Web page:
Reform in Morocco has been evolutionary more than revolutionary and the reputation of the Kingdom as a reliable partner for the EU is likely to be emboldened by an upcoming parliamentary election, underlines European news website ‘Emerging Europe” in an op-ed published Monday.
The reforms, which culminated in a new constitution, gave the prime minister more executive power, including the authority to appoint government officials and to dissolve parliament, the source says, adding that the reign of HM King Mohammed VI is characterised by gentle domestic reform and vigorous repositioning of Morocco’s foreign policy.
There has also been a loosening of restrictions on civil society since 2011, including the creation of an independent body, the National Council of Human Rights, to ensure that the country meets its international commitments to protect and promote human rights, the European media outlet points out.
“Commendable progress on women’s rights has also been made. The minimum age for marriage has been raised to 18, and in 2018 a violence against women law criminalised some forms of domestic violence, established prevention measures, and provided new protections for survivors.”
Morocco has also several free trade agreements with the European Union, the United States and Turkey, it says, adding that it is with the European Union that Morocco has the strongest relationship.
Morocco has become Brussels’ most reliable partner in Africa, the news website stresses, noting that the Kingdom is now the EU’s 20th biggest trade partner, representing one per cent of the bloc’s total trade in goods with the world in 2020.
“Morocco is by far the EU’s biggest trade partner among the so-called southern neighbourhood countries, with 25 per cent of total EU trade in goods with the region,” ‘Emerging Europe’ underlines, adding that the EU meanwhile is Morocco’s largest trading partner, accounting for 56 per cent of trade in 2019.
“Goods worth 15.2 billion euros went to the EU in 2020 (64 per cent of all Moroccan exports), with 51 per cent of Morocco’s imports coming from the EU (worth 20.1 billion euros).”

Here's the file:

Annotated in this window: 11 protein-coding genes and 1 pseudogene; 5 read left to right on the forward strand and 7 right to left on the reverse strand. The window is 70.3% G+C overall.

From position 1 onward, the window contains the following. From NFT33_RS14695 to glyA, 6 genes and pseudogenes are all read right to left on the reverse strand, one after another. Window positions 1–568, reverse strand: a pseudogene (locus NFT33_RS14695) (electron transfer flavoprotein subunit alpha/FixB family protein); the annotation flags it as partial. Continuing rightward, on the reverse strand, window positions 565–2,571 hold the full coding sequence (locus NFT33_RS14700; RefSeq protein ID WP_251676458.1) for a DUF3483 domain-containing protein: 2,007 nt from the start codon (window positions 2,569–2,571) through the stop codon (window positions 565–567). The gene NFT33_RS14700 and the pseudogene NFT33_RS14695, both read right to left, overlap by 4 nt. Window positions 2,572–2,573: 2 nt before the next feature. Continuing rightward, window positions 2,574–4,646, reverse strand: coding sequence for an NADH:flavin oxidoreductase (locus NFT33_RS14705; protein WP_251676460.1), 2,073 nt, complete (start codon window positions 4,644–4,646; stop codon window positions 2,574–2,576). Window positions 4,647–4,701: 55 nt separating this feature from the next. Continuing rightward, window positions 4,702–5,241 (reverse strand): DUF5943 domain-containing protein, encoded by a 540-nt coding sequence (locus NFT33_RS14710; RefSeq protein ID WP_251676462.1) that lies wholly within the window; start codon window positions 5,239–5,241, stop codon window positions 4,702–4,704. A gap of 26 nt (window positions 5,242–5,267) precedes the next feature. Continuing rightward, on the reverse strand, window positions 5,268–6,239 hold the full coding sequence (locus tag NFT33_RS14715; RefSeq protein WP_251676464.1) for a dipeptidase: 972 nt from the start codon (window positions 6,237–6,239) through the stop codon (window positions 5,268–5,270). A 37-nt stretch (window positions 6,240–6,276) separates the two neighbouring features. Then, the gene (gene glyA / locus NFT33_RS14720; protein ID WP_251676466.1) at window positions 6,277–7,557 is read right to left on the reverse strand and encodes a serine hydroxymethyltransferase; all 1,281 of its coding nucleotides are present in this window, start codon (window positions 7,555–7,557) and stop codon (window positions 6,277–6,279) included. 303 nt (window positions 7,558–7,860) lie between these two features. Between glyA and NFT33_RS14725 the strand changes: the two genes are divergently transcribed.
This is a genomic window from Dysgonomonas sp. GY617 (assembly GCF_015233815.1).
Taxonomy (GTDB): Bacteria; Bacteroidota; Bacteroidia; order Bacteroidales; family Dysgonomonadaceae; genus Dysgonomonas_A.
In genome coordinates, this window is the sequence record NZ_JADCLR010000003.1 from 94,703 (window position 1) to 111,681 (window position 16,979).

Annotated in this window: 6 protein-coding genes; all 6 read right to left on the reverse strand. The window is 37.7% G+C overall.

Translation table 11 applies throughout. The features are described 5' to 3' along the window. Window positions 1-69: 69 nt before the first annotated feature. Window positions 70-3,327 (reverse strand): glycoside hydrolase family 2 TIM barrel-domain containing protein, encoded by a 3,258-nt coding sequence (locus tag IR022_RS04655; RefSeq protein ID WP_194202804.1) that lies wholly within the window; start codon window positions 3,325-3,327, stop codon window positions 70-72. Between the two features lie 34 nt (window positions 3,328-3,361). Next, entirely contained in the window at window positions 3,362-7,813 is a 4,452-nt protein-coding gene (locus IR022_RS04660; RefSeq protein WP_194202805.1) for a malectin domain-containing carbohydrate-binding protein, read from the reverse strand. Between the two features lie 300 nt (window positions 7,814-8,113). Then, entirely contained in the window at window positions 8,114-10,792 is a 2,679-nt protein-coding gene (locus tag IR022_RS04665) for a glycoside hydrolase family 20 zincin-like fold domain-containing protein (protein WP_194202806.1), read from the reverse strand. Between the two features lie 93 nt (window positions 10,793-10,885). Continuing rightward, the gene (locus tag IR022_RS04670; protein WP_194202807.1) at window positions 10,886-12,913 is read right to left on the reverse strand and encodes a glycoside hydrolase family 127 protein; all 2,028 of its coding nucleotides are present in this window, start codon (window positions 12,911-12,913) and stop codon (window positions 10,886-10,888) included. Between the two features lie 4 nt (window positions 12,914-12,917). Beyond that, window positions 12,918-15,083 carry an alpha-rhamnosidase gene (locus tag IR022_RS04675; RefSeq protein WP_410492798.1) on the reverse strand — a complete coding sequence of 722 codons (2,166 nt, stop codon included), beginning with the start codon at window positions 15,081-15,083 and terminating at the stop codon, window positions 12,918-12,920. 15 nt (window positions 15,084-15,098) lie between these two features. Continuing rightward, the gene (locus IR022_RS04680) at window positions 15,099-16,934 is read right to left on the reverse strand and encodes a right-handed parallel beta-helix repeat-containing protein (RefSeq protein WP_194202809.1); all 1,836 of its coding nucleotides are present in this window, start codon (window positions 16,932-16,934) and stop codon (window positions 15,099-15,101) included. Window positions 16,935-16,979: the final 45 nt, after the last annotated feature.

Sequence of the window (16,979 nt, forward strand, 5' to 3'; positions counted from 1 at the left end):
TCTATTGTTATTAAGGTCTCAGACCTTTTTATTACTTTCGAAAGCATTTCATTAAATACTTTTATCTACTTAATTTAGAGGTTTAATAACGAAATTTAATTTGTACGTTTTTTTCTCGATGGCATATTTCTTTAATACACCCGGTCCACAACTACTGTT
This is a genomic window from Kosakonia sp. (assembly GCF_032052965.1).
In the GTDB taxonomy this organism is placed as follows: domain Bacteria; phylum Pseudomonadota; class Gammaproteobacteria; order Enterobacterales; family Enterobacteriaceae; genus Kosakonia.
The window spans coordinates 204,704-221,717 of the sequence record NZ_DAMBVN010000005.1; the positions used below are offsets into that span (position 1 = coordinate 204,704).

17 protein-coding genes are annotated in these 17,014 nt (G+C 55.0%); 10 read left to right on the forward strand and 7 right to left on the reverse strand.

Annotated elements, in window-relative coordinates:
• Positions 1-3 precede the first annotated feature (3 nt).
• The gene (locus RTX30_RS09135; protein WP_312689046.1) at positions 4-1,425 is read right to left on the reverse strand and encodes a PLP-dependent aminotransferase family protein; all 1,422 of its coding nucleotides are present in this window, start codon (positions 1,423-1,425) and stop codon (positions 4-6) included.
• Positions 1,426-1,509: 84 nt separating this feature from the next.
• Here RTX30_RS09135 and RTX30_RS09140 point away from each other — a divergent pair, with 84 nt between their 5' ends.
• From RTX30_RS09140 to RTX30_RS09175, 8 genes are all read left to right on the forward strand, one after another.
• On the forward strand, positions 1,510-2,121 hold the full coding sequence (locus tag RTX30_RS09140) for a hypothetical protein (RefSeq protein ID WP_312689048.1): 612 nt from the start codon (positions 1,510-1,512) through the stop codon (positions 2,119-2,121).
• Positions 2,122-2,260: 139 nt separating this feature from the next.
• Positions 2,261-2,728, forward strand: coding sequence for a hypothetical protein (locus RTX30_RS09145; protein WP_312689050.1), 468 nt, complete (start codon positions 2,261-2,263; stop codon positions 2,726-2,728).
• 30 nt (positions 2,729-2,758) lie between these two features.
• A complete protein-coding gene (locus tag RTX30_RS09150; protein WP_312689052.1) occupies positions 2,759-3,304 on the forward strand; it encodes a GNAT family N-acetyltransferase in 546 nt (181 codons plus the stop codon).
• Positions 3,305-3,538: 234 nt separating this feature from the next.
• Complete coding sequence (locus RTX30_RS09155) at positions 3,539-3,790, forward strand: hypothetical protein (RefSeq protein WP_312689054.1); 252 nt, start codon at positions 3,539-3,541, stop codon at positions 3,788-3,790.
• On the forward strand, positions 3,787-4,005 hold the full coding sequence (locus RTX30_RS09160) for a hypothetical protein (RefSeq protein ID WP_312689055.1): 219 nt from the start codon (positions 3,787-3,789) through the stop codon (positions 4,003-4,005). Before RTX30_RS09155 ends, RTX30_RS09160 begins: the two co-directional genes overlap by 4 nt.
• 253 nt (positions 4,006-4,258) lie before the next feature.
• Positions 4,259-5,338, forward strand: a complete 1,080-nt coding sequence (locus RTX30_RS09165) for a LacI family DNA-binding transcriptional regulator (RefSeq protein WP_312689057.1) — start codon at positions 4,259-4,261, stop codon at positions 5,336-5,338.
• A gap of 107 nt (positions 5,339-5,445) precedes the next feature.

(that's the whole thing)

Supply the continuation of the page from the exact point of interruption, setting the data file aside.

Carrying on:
The burgeoning trade relationship has also paved the way for EU investment in Morocco, the most successful being Renault-Nissan’s car plant at Tangier, the source recalls.
A high-speed train links Tangier to Casablanca using a fleet of double-decker TGVs and is set to be extended to Agadir, it says, adding that a concentrated solar point at Noor meanwhile, the largest in the world, supplies more than two million Moroccans with clean electricity.
Morocco’s emergence has a north African hub for EU trade and investment has not, however, seen it neglect initiatives to develop deeper ties with the rest of Africa, the news website underlines, noting that what has become known as “South-South” cooperation has been enshrined in Morocco’s constitution since 2011.
“Even before that, Morocco was working towards improving trade and cooperation with its African and Arab neighbours.”
In 2004, Morocco signed the Agadir Agreement with Jordan, Egypt and Tunisia, the source says, adding that Lebanon and Palestine joined the agreement in 2020.
Regarding the fight against COVID-19, Morocco on September 1 opened up its inoculation programme to all those aged 12 or above, further “highlighting its vaccination campaign as the most successful in Africa”, the news website points out, adding that Morocco has already fully jabbed almost 43 per cent of its 36 million people, a remarkable achievement given that no other country on the African continent has yet reached the 20 per cent threshold.
“Morocco has vaccinated a substantially higher percentage of its population than two European Union member states, Bulgaria and Romania,” it says, adding that Morocco’s handling of the COVID-19 pandemic has, as a whole, been impressive.
In order to boost turnout, municipal and regional elections are being held at the same time: a first in Morocco, the European media outlet notes.
“This general election is very important for Morocco, for it shows the maturity and the stability of the Moroccan model, ten years after the Arab Spring,” says Abdelmalek Alaoui, chairman of Moroccan think-tank IMIS and author of a recently released best-selling Book on Morocco’s strategy to fight the Covid-19 pandemic.
“It’s the third election to be held [since the Arab Spring] and goes ahead despite the pandemic. Morocco is at a crossroads with regards to its development model and the new government which will be formed in the coming weeks will have the daunting task to execute the vision of King Mohammed VI to double Morocco’s GDP by 2035 and to make the country’s growth more inclusive,” Alaoui adds, as quoted by the news website.